A survey exploring private farm advisor perspectives of agri-environment schemes: The case of England’s Environmental Stewardship programme

Article English OPEN
Hejnowicz, A.P. ; Rudd, M.A. ; White, P.C.L. (2016)
  • Publisher: Elsevier BV
  • Journal: Land Use Policy, volume 55, pages 240-256 (issn: 0264-8377)
  • Related identifiers: doi: 10.1016/j.landusepol.2016.04.005
  • Subject: 1107 | 3305 | Management, Monitoring, Policy and Law | Geography, Planning and Development | 2309 | Forestry | 2308 | Nature and Landscape Conservation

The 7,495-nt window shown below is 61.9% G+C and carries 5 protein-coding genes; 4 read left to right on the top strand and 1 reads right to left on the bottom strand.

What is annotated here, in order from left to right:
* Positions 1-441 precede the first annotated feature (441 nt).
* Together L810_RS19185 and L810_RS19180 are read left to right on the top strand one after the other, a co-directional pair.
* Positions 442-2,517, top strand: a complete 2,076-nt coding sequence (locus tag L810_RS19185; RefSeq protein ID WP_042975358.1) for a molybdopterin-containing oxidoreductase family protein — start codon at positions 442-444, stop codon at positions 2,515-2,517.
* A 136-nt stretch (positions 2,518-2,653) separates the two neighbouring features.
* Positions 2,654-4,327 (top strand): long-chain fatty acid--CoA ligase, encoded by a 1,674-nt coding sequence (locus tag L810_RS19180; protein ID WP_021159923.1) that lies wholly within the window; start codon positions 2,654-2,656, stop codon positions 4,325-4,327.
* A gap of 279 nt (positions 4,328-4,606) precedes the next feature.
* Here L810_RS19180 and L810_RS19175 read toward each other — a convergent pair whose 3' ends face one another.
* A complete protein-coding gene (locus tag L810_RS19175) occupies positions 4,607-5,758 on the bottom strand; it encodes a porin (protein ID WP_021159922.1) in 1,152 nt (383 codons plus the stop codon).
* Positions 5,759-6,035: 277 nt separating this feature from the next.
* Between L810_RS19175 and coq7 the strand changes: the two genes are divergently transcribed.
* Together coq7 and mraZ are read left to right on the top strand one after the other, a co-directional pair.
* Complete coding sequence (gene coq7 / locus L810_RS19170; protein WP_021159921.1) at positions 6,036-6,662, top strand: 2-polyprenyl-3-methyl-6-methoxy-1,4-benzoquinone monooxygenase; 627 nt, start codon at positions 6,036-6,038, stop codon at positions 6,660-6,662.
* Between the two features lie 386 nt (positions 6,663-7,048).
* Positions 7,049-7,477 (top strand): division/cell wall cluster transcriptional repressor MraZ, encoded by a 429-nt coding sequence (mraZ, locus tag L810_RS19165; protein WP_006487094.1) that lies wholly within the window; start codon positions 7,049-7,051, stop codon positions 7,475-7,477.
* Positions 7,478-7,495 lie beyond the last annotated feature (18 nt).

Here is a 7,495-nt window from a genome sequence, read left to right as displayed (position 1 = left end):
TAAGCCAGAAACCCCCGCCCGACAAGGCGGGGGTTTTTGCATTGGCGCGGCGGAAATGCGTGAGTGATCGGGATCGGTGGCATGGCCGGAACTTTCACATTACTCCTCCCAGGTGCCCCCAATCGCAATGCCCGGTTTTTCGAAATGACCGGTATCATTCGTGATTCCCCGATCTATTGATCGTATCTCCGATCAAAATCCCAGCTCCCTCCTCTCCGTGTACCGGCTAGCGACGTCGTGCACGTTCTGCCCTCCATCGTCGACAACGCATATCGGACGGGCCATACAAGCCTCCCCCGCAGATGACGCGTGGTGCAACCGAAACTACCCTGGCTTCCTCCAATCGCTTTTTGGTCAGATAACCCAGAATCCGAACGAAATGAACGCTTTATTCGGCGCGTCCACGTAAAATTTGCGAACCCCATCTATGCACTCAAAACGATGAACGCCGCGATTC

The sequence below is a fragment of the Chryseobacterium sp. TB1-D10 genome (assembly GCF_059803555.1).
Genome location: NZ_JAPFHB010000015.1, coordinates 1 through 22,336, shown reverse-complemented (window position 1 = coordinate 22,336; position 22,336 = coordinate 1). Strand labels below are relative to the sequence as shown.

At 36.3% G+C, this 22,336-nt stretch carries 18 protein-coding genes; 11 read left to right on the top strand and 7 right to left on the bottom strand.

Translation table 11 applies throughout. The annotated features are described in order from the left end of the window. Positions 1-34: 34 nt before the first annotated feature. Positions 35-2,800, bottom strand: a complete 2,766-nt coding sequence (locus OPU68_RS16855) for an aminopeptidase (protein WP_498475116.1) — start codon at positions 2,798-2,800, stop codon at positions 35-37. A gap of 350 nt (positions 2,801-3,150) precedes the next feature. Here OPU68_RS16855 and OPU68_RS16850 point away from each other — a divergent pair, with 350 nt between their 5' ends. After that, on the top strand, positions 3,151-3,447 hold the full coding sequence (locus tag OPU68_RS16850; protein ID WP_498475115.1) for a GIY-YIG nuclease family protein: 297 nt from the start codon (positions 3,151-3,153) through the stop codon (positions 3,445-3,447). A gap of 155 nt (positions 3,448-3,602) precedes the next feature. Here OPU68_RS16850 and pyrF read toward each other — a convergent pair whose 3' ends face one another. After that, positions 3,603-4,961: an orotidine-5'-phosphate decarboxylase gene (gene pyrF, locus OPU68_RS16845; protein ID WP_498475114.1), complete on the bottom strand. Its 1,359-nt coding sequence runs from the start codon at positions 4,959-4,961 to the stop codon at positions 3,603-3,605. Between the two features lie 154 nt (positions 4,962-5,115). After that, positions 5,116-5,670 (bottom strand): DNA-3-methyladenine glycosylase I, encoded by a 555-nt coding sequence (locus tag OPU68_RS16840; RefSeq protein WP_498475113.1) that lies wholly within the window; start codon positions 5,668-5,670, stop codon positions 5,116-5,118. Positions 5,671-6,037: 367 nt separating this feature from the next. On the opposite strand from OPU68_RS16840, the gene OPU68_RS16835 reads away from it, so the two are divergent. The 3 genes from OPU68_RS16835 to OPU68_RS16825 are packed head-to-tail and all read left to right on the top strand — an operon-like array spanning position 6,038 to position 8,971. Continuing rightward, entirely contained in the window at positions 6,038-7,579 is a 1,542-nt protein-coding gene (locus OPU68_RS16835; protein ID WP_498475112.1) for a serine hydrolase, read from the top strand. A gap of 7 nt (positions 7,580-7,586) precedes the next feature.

Most stakeholder-based research concerning agri-environmental schemes (AES) derives from work engaging with farmers and land managers. Consequently, the voices and opinions of other actors involved in AES tends to be unrepresented in the wider literature. One group of actors that seem particularly overlooked in this respect are private (independent) farm advisors (i.e., the consultants contracted by farmers and land managers to advise-on AES and agronomic matters). To begin to rectify this knowledge gap we developed an exploratory online survey to explore private farm advisor perspectives in the UK; specifically, the situation in England and advisors' experience of Natural England's Environmental Stewardship programme. A total of 251 Natural England registered farm advisors (29.9%) completed our survey. The majority of these had knowledge and expertise in relation to two (31.5%) or three (42.2%) Environmental Stewardship schemes, with proficiency in ELS (93.4%) and HLS (82.8%) being the most common. On average, advisors had 9.6 ± 5.6 yrs of experience and operated (75.3%) in a single region of England. Although our results concentrated upon a relatively simple set of initial topics of inquiry, the survey revealed a number of interesting findings. Firstly; for example, that in the opinion of the advisors working with farmers applying for Environmental Stewardship schemes, the 'knowledge-exchange encounter' occurring between themselves, their clients and Natural England is fundamental to the environmental effectiveness of these schemes as well as their farm business compatibility. Secondly, respondents suggested that beneath this 'encounter' lie tensions arising from the competing agendas and objectives of the different actors involved which can affect the content of agreements; for instance, farmer selection of management options versus Natural England's target environmental objectives. Farm advisors suggested that they had to negotiate this balance whilst also serving the needs of their clients. Thirdly, respondents raised issues concerning the complicated nature of scheme arrangements, both from their own and farmers' perspectives, as well as the adequacy of payments to cover input costs and matters regarding contractual compliance, all of which theyproposed affected farmer participation. Looking ahead, we believe that future AES should account for all of these issues in their design to aid long-term farmer participation, effective agreement implementation and beneficial environmental management.
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